Songs des Jahres 2017 – Die Charts der Künstlerinnen und Künstler

Leserschaft und Redaktion haben bereits gesprochen, nun verraten einige unserer liebsten Künstlerinnen und Künstler des Jahres ihre Favoriten. Die SPEX-Songs des Jahres – in der Künstlerausgabe.

Julien Baker

Foto: Nolan Knight

1. Manchester Orchestra – „Lead, SD“
vom Album A Black Mile To The Surface

„I’ve loved Manchester for a long time, and the thing that amazes me about them is their ability to continue making music that sounds different and experimenting with their sound while still keeping such a consistent quality with their records. Every record they put out I think is their new best work and this is no exception.

„Lead, SD“ in particular is a perfect example of musical growth because it contains the hallmarks of Manchester’s work (ambitious vocals, powerful guitar hooks, image-rich lyrics,) but there are new elements, like the shifting time and syncopation or the nuances of production and instrumentation, and all of those intricacies make this such a complex, dense, and overall beautiful song.“

 

2. Phoebe Bridgers – „Chelsea“
vom Album Stranger In The Alps

„This entire record is incredible and filled with brilliantly poetic lyrics but this song sticks out to me in particular because it’s such an insightful discussion of the reality of a relationship and the mythos we attach to romantic toxicity. The music and delivery is delicate, and the imagery is still pretty fantastic but it is all couched in a really sharp critique of how love is depicted.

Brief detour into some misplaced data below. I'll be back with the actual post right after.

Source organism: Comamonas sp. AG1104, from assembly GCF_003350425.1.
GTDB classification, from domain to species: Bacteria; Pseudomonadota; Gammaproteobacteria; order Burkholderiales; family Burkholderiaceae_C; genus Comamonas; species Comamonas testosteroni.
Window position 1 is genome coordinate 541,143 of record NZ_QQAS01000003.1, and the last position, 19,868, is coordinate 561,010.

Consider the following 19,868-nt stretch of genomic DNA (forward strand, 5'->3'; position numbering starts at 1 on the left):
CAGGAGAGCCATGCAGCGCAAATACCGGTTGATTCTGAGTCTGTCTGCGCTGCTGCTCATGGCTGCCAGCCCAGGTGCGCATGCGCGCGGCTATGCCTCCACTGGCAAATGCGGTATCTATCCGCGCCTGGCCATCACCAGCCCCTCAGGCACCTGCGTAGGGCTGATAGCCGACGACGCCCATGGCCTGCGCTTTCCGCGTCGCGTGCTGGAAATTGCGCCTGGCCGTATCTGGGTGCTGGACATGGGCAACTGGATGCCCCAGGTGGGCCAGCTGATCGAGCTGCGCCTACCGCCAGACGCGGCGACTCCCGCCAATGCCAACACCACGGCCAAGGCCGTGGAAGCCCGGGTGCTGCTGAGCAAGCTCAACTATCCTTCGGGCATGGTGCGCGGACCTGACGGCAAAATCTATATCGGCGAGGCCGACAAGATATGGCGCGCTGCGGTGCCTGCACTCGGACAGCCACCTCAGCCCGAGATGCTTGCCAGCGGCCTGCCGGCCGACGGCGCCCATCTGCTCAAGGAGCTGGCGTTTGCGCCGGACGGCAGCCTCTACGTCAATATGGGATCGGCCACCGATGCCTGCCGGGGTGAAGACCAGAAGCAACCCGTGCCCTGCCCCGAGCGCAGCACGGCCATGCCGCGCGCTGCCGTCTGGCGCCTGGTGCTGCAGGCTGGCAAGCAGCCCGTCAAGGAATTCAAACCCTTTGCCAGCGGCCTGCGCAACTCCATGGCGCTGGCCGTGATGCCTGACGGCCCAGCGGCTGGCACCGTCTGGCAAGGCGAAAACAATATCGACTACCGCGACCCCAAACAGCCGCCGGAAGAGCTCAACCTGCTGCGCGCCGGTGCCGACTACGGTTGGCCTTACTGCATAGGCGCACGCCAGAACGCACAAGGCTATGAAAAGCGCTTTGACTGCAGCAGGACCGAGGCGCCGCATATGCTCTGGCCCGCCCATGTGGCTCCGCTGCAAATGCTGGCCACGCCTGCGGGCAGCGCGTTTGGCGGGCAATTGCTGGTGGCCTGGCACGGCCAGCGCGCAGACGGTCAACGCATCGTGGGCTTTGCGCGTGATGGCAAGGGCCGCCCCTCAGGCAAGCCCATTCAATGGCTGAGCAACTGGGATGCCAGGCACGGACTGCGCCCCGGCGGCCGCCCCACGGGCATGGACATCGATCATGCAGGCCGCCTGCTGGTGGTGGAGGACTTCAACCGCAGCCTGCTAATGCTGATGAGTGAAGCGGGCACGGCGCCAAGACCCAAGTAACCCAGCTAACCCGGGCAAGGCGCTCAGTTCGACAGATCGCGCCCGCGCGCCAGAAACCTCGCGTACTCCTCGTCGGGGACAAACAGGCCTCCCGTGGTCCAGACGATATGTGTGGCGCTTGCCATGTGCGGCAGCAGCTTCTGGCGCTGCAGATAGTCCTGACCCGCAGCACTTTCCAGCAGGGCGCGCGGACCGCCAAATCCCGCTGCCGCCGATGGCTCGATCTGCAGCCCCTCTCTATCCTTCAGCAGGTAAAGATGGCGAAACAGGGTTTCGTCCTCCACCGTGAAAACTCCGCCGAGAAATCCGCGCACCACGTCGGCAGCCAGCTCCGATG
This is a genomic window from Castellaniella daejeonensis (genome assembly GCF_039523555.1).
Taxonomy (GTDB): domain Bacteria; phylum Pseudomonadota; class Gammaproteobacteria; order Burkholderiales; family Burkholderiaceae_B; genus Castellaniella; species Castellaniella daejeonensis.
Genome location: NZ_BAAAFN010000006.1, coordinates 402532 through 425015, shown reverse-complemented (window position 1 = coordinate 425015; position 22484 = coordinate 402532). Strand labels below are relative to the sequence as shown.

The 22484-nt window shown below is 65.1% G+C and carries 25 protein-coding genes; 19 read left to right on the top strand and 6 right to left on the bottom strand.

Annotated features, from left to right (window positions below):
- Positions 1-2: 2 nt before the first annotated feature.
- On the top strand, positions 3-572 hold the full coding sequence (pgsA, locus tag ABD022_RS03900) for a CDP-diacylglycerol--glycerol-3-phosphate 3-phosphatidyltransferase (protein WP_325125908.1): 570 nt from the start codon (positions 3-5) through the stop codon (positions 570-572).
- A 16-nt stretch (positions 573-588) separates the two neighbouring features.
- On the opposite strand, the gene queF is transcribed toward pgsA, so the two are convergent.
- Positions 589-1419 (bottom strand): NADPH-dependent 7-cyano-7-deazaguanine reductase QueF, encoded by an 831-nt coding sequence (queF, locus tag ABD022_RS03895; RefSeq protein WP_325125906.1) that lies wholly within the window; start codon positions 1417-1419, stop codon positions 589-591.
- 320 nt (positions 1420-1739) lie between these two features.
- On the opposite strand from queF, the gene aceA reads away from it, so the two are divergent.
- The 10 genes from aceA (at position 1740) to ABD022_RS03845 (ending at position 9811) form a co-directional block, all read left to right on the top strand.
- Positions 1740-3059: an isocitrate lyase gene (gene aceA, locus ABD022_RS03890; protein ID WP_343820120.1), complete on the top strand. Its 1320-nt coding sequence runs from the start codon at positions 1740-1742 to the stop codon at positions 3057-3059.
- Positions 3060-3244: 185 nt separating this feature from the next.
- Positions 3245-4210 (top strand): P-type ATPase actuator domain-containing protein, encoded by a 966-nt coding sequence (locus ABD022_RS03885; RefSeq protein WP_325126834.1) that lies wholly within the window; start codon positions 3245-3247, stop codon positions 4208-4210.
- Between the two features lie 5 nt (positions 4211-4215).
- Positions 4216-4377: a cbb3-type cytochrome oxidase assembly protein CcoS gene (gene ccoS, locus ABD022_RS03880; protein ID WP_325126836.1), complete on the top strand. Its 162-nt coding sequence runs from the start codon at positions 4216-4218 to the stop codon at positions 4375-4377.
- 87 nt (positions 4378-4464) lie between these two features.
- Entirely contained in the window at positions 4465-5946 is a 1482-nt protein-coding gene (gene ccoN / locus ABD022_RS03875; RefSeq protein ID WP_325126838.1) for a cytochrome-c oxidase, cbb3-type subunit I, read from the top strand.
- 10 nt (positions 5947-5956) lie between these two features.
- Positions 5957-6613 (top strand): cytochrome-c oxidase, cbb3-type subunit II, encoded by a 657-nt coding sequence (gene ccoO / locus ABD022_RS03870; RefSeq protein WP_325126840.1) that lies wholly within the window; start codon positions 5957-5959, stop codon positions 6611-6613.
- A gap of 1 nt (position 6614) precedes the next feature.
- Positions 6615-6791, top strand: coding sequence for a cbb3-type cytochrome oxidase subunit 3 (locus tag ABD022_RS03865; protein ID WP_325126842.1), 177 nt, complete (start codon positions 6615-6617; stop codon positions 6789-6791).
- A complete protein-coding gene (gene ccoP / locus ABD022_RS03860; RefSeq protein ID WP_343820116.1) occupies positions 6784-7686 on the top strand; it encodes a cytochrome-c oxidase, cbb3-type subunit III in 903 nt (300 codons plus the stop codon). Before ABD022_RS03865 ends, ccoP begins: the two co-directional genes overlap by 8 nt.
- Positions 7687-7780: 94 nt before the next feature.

It’s a really profound and haunting song, the whole second verse is amazing:  „And for generations / Their romances make us more / It’s much less than than ever was before, the Chelsea and the floor / Make us stand before the masses like two speakers for the poor / When there was no revolution / Nothing we were fighting for“. Easily some of my favorite lyrics of the year.“

3. Paramore – „Rose Colored Boy“
vom Album After Laughter

„I think this song, as well as the whole record After Laughter, encapsulates such a fascinating paradox of joy and sadness; it’s is sonically energetic and fun, it’s absolutely a song to dance to, and yet the lyrics are all conveying the idea of persistent sadness, which makes the song and it’s performance a macro-level example of the phenomenon described in the words. So the lyric that says „I’m not going to smile if I don’t want to,“ is declaring a refusal to keep up an artifice of happiness if it’s not authentic. The song appears to be a happy song but contains a deep indication of sadness, a resignation to accept negative emotion, so the musical element becomes a metaphor for the lyrical concept in a very interesting way.“

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